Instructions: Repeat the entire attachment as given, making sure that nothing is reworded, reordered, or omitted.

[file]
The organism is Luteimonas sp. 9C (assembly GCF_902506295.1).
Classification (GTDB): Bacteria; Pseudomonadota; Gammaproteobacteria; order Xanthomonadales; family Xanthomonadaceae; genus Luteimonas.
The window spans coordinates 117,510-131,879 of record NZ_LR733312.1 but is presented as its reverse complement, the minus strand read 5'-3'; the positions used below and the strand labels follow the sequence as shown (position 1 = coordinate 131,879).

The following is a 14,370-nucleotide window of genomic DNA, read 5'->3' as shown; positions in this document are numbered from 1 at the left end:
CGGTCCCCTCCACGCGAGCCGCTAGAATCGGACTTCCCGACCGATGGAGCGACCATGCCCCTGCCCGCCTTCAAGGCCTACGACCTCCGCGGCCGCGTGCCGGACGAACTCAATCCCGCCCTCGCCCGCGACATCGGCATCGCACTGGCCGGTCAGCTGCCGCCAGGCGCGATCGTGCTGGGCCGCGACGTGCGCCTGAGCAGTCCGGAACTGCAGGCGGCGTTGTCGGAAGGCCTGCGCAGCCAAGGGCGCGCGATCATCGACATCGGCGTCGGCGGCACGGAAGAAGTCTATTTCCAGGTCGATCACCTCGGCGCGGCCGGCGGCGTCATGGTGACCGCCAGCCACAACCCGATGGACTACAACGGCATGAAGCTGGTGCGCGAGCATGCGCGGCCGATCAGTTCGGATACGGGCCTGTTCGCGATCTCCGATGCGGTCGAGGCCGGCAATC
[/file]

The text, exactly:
The organism is Luteimonas sp. 9C (assembly GCF_902506295.1).
Classification (GTDB): Bacteria; Pseudomonadota; Gammaproteobacteria; order Xanthomonadales; family Xanthomonadaceae; genus Luteimonas.
The window spans coordinates 117,510-131,879 of record NZ_LR733312.1 but is presented as its reverse complement, the minus strand read 5'-3'; the positions used below and the strand labels follow the sequence as shown (position 1 = coordinate 131,879).

The following is a 14,370-nucleotide window of genomic DNA, read 5'->3' as shown; positions in this document are numbered from 1 at the left end:
CGGTCCCCTCCACGCGAGCCGCTAGAATCGGACTTCCCGACCGATGGAGCGACCATGCCCCTGCCCGCCTTCAAGGCCTACGACCTCCGCGGCCGCGTGCCGGACGAACTCAATCCCGCCCTCGCCCGCGACATCGGCATCGCACTGGCCGGTCAGCTGCCGCCAGGCGCGATCGTGCTGGGCCGCGACGTGCGCCTGAGCAGTCCGGAACTGCAGGCGGCGTTGTCGGAAGGCCTGCGCAGCCAAGGGCGCGCGATCATCGACATCGGCGTCGGCGGCACGGAAGAAGTCTATTTCCAGGTCGATCACCTCGGCGCGGCCGGCGGCGTCATGGTGACCGCCAGCCACAACCCGATGGACTACAACGGCATGAAGCTGGTGCGCGAGCATGCGCGGCCGATCAGTTCGGATACGGGCCTGTTCGCGATCTCCGATGCGGTCGAGGCCGGCAATC